With the FIFA World Youth Championship UAE 2003 fast approaching, players from the competing teams are putting the finishing touches to their preparations. But they are not the only ones performing before the eyes of the world. Vital cogs in the smooth running of the game, the referees will also be under the microscope in the Emirates. Argentina’s representative Horacio Elizondo shares his thoughts with FIFA.com on the latest challenge awaiting the men in black.
Referees for UAE 2003
It all came as quite a shock to the Argentine.
“I found out I’d been assigned in January 2003. It was a bolt out of the blue” reveals the physical education teacher. “I believe we’re going to see a different tournament from the past, as the majority of the youngsters are already battle-hardened players. In South America, at least, a shortage of young talent is resulting in these youngsters being brought through too early.”
Aged 39 (he will turn 40 in November), Elizondo possesses an impressive track record at senior level. Having officiated in the first division since 1992 and on the international stage since 1994, he has taken charge of several highly charged matches in his time. His CV boasts several of the potentially explosive River Plate - Boca Juniors encounters in Argentina, two Copa América finals (Bolivia 97 and Paraguay 99), 13 South American zone qualifying matches (14 with the upcoming Uruguay –Brazil tie) and the FIFA U17 World Championship Egypt 1997.
“And to think I came into refereeing by accident,” he reflects. “In my student days, I was roped into refereeing a handball match between my fellow students. At the final whistle, the professor came to congratulate me on having kept the emotional side strictly separate from the rules. One thing led to another, and I found myself signing up for an Argentinian Federation training course. It was as if I’d been born to do it, and I never looked back. As time passed, I realised that refereeing combines three things that are cornerstones of my life: sport, teaching and justice.”
Elizondo was rewarded for his assured displays during the qualifiers for the 2002 FIFA World Cup Korea/Japan™, when on 1 September 2001, he took charge of the Group 7 clash between Spain and Austria at Valencia’s Mestalla stadium.
“It was an unforgettable experience for me, the high point of my career so far. The match was a dream to referee, with only 18 fouls and one caution,” he recalls fondly. Even though Spain romped home 4-0, the president of the Austrian Federation offered us a plaque engraved with our names.”
B>The Emirate challenge
In recent years, the pace of the game has increased dramatically, and referees have had to adapt to this and prepare themselves for what amounts to a triple challenge: to run, think and decide in a fraction of a second.
“I underwent a special physical preparation programme, but, in actual fact, it turned out to be pretty similar to my own daily routine in Argentina,” he says. “A referee’s physical condition is absolutely crucial. You have to be exact, precise, clinical even.”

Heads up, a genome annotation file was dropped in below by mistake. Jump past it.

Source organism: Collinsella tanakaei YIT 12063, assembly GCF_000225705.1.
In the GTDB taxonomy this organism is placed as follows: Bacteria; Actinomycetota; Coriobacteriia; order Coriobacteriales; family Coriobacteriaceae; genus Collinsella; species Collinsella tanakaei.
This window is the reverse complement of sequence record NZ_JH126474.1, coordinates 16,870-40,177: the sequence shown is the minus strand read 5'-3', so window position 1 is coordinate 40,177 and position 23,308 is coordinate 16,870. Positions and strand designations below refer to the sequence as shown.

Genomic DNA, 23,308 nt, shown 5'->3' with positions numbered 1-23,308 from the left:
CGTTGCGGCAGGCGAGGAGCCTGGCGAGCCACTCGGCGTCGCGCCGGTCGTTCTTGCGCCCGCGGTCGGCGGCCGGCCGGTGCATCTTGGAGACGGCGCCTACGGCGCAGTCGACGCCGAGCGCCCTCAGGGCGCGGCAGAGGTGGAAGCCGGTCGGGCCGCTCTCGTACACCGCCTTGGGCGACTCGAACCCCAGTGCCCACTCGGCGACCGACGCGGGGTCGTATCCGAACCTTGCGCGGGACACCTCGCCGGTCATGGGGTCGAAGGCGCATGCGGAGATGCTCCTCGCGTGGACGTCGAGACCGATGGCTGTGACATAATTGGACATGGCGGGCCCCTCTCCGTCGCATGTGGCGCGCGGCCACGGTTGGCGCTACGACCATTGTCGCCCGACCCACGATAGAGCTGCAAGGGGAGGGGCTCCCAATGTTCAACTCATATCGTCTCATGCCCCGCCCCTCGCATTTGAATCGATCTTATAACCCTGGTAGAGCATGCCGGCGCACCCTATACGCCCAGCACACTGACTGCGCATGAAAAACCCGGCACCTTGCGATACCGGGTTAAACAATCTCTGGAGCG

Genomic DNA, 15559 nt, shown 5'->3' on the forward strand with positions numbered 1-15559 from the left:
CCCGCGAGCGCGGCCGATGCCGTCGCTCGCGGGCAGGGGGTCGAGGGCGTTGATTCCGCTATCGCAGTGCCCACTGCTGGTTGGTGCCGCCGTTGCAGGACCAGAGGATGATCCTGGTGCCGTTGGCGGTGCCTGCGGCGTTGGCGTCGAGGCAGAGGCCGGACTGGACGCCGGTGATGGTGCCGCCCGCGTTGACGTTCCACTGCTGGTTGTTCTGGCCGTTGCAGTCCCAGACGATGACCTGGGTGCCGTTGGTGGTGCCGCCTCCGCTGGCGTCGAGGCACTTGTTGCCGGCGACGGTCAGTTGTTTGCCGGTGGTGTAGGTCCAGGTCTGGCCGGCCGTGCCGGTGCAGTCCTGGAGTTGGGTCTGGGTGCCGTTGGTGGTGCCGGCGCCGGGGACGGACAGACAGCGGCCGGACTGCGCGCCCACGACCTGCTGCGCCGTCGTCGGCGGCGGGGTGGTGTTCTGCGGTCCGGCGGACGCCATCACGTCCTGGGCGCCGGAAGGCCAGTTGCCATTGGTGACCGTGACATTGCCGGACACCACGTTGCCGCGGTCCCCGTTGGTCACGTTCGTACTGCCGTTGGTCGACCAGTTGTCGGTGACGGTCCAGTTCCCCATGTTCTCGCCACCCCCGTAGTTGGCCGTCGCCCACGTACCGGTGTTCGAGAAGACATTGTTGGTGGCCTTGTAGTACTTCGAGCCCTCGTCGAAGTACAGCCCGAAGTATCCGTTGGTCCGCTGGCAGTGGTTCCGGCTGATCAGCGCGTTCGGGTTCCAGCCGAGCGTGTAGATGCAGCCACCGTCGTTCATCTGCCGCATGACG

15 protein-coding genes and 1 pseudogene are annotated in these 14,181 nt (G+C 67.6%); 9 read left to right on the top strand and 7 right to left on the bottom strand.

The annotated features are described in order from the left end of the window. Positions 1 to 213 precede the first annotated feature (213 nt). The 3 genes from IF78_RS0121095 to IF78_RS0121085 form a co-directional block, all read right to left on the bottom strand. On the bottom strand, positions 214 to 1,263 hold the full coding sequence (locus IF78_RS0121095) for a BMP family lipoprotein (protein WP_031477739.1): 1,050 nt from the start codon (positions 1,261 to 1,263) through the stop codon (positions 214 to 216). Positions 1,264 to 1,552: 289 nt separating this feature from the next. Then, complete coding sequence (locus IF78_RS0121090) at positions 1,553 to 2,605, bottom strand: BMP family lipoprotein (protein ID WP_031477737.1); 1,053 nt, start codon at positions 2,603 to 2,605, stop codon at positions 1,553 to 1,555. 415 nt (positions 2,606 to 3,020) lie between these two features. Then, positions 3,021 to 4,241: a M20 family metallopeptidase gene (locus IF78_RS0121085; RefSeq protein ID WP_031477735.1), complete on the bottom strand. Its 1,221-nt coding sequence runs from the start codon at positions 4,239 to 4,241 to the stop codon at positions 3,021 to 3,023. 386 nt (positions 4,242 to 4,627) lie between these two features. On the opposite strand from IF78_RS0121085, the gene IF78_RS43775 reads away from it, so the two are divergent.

Contested in January 2003 in Uruguay, the South American Youth Championship were marked by unusual violence and a worrying record number of cards shown. Even when dealing with young players, however, Elizondo is not an avid believer in flourishing cards at random: “You have to show respect to players in all categories. Some youngsters defend their nation’s flag as if they were on a real battlefield. That’s not good, but the referee needs to be perceptive enough to know when to opt for punishment and when to issue a verbal warning.”
Including the assistants, the Conmebol refereeing delegation will consist of nine representatives, the best known of whom are Colombia’s Oscar Ruiz (present at Korea/Japan 2002) and the Brazilian Wilson Souza. “I already know all the South Americans, and some of the Africans,” reveals Elizondo, who has been studying English for the past few years. “Command of the language is so important when you spend such a long period living with colleagues from all four corners of the earth.”
Where the regulations are concerned, the Argentine is right behind FIFA’s initiative to create refereeing trios of the same nationality or with the same first language: “It’s perfect, as we need to work as a team. It’s important for me to know what’s happening to my assistant, and I can tell just by hearing his breathing.”
During the competition, Elizondo will face the same potential fate as his colleagues: if his country’s team qualifies for the final phase, he will see his stay in the Emirates curtailed. A dilemma of career versus country, you might say. “I used to think of it like that, but now I’ve learnt to see the big picture,” he says philosophically. “Argentina is Argentina, and I’m me. What I really want is things to go well for us both. If that’s not the way the cookie crumbles, I can’t change it. That’s life!”